In this case the engine has been worked on by several professionals (assumeably) and the fixes have not fixed. That leads me to suspect that piston slap may not be the problem. But the mecs not only think it's piston slap but on #6 cyl.

I may be just a bird barking in the tree tops here trying to make up for lack of response but it seems to me that piston slap is caused be excessive wear between the piston and the cylinder. The cyl being iron and the piston being aluminum the wear would seem to be occuring to the piston and that wear should be visible and better yet very measurable by any competent mechanic or machinist. The only thing I can think of that would cause extreme wear on the piston in a short period of time would be installing a piston too large for the cylinder bore. In that case your oil should have lots of aluminum from the piston in it.

Another off the wall thought is that the ring gap could be too tight causing severe wear of the rings and perhaps to probably stuck rings permitting lots of blow-by and heat and expansion of the piston skirt and thus wear and hence piston slap.

Just thinking out loud text wise. In a think tank thoughts from one person can lead lead to trails that can be followed by persons w different knowledge and sometimes all the dots of a problem can be connected by a group. Innovation is said to be frequently a product of a group. And IMO innovation and problem solving are similar. But w innovation frequently you don't know the problem.

Marin I read your post and disagree that FL120 experience is necessary and could even put the problem solver at a disadvantage.
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Old 12-06-2014, 10:27 PM   #10
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Marin I read your post and disagree that FL120 experience is necessary and could even put the problem solver at a disadvantage.
That's an interesting take. So you are saying I should take my Ford pickup to the Audi shop for troubleshooting and matainance, and my Range Rover I should take to the Fiat shop?

The one thing I would ask the original poster is are you sure you're not hearing a valve or valves that need adjustment? The FL120 has mechanical valve lifters (as you probably know) so the clearance between the top of the valve stem and the rocker arm needs adjustment every couple thousand hours or so. If the gap is too wide, there will be a clack every time the rocker arm comes down on the valve stem. This is most noticeable at idle rpm.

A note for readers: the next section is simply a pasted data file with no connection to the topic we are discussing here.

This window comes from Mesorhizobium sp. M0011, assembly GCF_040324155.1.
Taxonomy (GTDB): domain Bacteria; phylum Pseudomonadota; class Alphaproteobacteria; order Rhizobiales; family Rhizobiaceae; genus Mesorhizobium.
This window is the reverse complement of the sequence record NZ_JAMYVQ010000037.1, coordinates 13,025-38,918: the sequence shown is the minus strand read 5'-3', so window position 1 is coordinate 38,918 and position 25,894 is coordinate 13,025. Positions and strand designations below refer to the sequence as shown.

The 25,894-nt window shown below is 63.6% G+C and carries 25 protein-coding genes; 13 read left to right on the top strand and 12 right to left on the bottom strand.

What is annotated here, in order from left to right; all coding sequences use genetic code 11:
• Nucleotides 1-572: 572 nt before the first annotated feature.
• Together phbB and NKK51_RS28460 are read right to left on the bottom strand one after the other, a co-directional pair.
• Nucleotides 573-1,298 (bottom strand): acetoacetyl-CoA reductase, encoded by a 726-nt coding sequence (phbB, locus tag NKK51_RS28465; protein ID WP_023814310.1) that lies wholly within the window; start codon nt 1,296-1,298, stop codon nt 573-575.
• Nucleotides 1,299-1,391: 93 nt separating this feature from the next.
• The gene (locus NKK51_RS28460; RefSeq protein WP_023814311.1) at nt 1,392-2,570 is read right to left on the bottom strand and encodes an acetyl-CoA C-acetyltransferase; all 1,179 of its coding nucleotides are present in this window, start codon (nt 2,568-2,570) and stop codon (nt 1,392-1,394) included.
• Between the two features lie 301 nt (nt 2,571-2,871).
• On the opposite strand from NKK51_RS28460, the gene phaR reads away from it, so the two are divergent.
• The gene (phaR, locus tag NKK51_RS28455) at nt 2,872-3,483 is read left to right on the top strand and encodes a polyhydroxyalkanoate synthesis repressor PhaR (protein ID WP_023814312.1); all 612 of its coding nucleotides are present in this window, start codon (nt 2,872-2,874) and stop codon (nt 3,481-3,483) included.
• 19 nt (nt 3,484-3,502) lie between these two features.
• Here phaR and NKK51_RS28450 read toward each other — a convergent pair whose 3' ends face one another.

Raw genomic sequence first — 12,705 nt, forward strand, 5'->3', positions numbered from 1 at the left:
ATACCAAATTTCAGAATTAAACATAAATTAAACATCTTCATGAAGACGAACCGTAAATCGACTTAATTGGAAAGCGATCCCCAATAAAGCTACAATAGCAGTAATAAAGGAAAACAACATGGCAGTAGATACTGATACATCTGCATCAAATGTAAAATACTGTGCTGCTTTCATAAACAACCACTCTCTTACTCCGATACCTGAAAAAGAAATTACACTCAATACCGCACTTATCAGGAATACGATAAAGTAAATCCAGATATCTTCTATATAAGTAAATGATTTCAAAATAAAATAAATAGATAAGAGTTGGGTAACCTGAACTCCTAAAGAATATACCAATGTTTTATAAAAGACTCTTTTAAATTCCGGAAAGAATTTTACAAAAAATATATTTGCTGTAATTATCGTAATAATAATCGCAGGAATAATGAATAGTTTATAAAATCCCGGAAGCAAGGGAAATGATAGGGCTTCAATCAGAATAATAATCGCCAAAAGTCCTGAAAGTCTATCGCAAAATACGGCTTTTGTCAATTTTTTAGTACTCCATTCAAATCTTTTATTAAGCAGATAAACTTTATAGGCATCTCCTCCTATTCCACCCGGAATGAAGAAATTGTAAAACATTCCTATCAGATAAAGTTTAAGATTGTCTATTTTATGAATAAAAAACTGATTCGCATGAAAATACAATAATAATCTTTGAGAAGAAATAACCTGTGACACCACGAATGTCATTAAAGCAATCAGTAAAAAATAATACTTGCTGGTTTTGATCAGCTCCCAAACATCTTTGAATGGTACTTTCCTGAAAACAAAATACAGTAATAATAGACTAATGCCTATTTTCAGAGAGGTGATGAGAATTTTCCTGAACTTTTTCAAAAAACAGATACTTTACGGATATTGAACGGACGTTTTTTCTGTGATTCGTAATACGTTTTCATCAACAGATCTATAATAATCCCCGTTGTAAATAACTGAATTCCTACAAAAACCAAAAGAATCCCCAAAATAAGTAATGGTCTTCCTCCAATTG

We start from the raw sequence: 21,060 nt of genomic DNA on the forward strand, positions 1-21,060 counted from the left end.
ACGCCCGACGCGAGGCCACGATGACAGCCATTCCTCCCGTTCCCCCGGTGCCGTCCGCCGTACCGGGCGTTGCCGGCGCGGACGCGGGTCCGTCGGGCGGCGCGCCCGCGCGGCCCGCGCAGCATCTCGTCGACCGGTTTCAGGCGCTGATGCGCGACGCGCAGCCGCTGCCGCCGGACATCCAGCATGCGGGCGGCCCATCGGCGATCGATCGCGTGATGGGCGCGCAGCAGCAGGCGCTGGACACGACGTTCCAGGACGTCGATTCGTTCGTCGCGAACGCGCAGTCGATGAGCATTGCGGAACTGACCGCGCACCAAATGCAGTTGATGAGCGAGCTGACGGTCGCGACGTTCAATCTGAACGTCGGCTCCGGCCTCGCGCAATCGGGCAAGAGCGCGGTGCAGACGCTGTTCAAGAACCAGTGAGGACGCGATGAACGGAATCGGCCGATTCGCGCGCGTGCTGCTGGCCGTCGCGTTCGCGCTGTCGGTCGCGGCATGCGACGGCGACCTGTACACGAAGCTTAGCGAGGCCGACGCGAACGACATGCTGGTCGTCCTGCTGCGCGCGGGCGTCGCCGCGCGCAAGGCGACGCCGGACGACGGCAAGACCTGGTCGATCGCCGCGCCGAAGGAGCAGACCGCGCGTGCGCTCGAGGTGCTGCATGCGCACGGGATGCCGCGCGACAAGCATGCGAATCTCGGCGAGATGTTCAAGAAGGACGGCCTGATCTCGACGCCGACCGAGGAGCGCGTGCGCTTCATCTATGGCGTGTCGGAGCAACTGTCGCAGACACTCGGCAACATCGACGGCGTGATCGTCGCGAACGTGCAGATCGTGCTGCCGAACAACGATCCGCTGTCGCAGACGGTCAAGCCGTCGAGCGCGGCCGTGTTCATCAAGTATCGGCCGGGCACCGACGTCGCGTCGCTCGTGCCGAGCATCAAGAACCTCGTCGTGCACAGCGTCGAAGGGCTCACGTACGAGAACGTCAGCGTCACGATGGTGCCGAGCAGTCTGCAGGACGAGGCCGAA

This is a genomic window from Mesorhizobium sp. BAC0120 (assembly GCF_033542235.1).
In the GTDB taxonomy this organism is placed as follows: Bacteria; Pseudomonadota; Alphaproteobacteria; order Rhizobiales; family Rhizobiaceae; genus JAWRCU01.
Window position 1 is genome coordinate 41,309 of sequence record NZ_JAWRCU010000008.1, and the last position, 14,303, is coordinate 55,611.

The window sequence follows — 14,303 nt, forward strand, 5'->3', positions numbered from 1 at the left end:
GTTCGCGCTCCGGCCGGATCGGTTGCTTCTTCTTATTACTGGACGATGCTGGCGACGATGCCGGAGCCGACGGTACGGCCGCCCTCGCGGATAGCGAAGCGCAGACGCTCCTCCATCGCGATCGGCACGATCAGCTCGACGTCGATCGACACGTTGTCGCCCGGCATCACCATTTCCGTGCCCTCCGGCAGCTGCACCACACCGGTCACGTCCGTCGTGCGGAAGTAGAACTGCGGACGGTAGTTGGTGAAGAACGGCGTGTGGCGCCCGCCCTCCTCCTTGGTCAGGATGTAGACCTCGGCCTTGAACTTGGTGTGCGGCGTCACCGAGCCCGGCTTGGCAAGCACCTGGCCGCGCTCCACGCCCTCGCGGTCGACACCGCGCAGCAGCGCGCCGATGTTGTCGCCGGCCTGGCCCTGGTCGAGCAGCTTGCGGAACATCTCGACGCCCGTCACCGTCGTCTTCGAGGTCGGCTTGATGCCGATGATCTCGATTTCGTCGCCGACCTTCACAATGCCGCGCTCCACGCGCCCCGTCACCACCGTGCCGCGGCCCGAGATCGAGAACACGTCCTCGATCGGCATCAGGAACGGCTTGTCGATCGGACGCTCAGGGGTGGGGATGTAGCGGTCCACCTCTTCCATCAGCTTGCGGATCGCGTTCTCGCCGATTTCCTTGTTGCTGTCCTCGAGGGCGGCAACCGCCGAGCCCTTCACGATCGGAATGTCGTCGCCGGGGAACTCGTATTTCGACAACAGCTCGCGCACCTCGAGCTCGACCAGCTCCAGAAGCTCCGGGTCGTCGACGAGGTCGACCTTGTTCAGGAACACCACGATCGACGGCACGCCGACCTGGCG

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Old 12-06-2014, 11:49 PM   #11
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Busterbrown

You may want to post same information and question on boatdiesel. Number 6 piston you say, there might be a bit more to this ------.
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Old 12-07-2014, 12:59 AM   #12
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Marin I have had the valve cover off while engine was running and I think the knocking sound that fades away when engine gets up to temp is piston slap. I like to fix things myself but at some point I will pay an expert once I give up.
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Old 12-07-2014, 01:49 AM   #13
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Can I offer the non mechanic thoughts of a then amateur motor sport competitor doing his own maintenance many years ago.
I believe No.6 is often the site of sludging in the coolant passages.
It can`t be coincidence no.6 was a problem with the seizing, required revision later, and is the focus of piston slap now. You can use a kind of stethoscope to listen at different points, but with all the clatter, not easy.
Wonder if 6 had to be bored out more than the others.
Surely piston size should match the rebore, seems it did initially. Why a smaller diameter piston in no.6 when the rework was done? Isn`t that a recipe for piston slap as the rings wear in.
Brian Smith is indeed your friend.
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Old 12-07-2014, 02:04 AM   #14
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Scott, The simms pump and all injectors were rebuilt in 2002. I used a automotive stethoscope to isolate the sound. The engine turns over quick and hunts a little at idle. She will run 9 knots at 2200 but i run her between 1600-1750 and get 7 1/2 knots. Temps stay even across block with gun. Back end is 0 to 10 plus degrees and gauges read 170-180 under normal load. I have not done a compression check but engine runs good.
As a quack, and not a diesel mechanic, but who owns a FL120 of similar vintage, which still goes well, burns negligible oil, and runs like a sewing machine, but does clack a bit until warm...I'd be tempted to say, chuck the bloody stethoscope away - they hear way to much. Of course that's just my view. Some others on here might want you to strip her down. But really, if the compressions are within coo-ee, (Aussie for near enough), and she's not bellowing smoke, and using a lot of oil, why worry - be happy…
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Old 12-07-2014, 03:31 AM   #15